Fellows in the school’s Network of Korean-American Leaders, which promotes civic leadership among second-generation professionals, came together to rally for Korean Americans who were impacted during the recent riots in Baltimore. Much like the 1992 Los Angeles riots, the Baltimore protests severely affected numerous Korean-American business owners in the city.
NetKAL members, whose careers include journalism, law, nonprofit, government and more, collaborated with other civic and local entities to show support for Korean-American victims in Baltimore. There have been fundraising efforts for some business owners – four stores were completely burned down and 55 seriously damaged – and David H. Kim, chair of the Korean American Grocers Association, penned an op-ed for the Baltimore Sun.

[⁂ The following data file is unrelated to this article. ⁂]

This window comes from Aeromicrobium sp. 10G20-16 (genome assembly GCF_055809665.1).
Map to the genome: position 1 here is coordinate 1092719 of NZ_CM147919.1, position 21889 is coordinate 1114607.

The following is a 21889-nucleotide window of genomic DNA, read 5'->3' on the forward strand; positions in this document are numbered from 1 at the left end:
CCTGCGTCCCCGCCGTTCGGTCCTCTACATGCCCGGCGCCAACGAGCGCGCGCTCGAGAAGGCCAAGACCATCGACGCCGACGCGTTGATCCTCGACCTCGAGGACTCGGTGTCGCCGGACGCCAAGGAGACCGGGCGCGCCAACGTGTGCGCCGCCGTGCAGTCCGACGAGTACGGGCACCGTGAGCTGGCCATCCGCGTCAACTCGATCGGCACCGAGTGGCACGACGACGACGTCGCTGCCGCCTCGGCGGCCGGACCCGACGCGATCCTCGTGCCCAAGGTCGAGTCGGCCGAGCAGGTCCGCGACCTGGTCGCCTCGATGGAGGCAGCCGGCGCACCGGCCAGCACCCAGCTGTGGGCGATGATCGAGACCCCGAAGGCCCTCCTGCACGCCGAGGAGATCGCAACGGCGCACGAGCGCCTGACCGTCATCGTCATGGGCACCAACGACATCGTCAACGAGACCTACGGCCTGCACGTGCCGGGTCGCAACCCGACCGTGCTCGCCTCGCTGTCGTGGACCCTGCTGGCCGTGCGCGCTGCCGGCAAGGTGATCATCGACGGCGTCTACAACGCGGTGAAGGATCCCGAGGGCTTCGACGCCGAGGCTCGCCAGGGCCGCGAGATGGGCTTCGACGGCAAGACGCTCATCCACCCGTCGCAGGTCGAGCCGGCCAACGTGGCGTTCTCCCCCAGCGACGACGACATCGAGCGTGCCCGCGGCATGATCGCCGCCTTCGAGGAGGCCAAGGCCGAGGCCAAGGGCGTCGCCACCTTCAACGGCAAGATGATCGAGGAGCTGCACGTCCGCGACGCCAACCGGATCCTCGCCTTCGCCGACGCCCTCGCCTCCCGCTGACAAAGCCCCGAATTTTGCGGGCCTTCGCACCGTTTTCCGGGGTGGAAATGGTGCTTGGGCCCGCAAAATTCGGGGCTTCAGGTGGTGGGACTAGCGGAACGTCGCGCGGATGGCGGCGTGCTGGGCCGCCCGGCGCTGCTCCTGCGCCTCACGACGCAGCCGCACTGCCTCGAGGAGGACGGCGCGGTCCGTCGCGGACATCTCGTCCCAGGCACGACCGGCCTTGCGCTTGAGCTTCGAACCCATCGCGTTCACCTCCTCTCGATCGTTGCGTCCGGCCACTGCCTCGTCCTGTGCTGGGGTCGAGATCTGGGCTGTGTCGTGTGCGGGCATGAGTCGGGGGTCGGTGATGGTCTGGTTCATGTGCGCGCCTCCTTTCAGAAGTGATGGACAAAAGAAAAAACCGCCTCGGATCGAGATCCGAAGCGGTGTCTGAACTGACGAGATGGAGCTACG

Another project is The Dream Unfinished: A Symphonic Benefit for Civil Rights, a gathering of musicians and prominent artists and figures who will join the chorus of calls for civil rights, social justice and an end to systemic racism. The concert will be held on July 17 at the Salvation Army Centennial Memorial Temple in New York City to commemorate the one-year anniversary of Eric Garner’s death.
In addition to NetKAL’s recent efforts in Baltimore, the organization was highlighted in the bookConnecting to Change the World (Island Press, 2014) as one of more than 30 successful network projects with social impact. The program was recognized for its connectivity network, linking people together to create a powerful pipeline of Korean-American leaders that crosses political, economic, social and cultural silos.